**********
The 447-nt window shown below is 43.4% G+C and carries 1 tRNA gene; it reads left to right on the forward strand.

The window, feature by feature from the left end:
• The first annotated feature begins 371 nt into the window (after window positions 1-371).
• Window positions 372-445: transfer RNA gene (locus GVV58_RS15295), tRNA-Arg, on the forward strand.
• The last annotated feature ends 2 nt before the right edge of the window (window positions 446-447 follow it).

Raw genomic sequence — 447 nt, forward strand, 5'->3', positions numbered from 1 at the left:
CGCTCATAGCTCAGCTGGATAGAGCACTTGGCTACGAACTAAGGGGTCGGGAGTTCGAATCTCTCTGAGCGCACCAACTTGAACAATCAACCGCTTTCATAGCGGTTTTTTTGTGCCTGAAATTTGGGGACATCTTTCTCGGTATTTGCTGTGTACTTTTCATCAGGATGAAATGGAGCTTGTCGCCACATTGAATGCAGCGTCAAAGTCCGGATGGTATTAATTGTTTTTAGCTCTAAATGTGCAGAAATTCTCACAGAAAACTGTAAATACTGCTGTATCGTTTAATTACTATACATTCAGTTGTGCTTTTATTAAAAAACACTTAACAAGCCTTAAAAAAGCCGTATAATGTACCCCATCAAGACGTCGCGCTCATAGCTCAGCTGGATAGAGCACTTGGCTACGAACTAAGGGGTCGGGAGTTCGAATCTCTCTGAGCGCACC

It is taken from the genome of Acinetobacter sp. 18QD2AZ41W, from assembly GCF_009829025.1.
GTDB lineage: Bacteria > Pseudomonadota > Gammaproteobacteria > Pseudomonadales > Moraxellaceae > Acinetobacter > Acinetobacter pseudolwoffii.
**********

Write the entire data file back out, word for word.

The 447-nt window shown below is 43.4% G+C and carries 1 tRNA gene; it reads left to right on the forward strand.

The window, feature by feature from the left end:
• The first annotated feature begins 371 nt into the window (after window positions 1-371).
• Window positions 372-445: transfer RNA gene (locus GVV58_RS15295), tRNA-Arg, on the forward strand.
• The last annotated feature ends 2 nt before the right edge of the window (window positions 446-447 follow it).

Raw genomic sequence — 447 nt, forward strand, 5'->3', positions numbered from 1 at the left:
CGCTCATAGCTCAGCTGGATAGAGCACTTGGCTACGAACTAAGGGGTCGGGAGTTCGAATCTCTCTGAGCGCACCAACTTGAACAATCAACCGCTTTCATAGCGGTTTTTTTGTGCCTGAAATTTGGGGACATCTTTCTCGGTATTTGCTGTGTACTTTTCATCAGGATGAAATGGAGCTTGTCGCCACATTGAATGCAGCGTCAAAGTCCGGATGGTATTAATTGTTTTTAGCTCTAAATGTGCAGAAATTCTCACAGAAAACTGTAAATACTGCTGTATCGTTTAATTACTATACATTCAGTTGTGCTTTTATTAAAAAACACTTAACAAGCCTTAAAAAAGCCGTATAATGTACCCCATCAAGACGTCGCGCTCATAGCTCAGCTGGATAGAGCACTTGGCTACGAACTAAGGGGTCGGGAGTTCGAATCTCTCTGAGCGCACC

It is taken from the genome of Acinetobacter sp. 18QD2AZ41W, from assembly GCF_009829025.1.
GTDB lineage: Bacteria > Pseudomonadota > Gammaproteobacteria > Pseudomonadales > Moraxellaceae > Acinetobacter > Acinetobacter pseudolwoffii.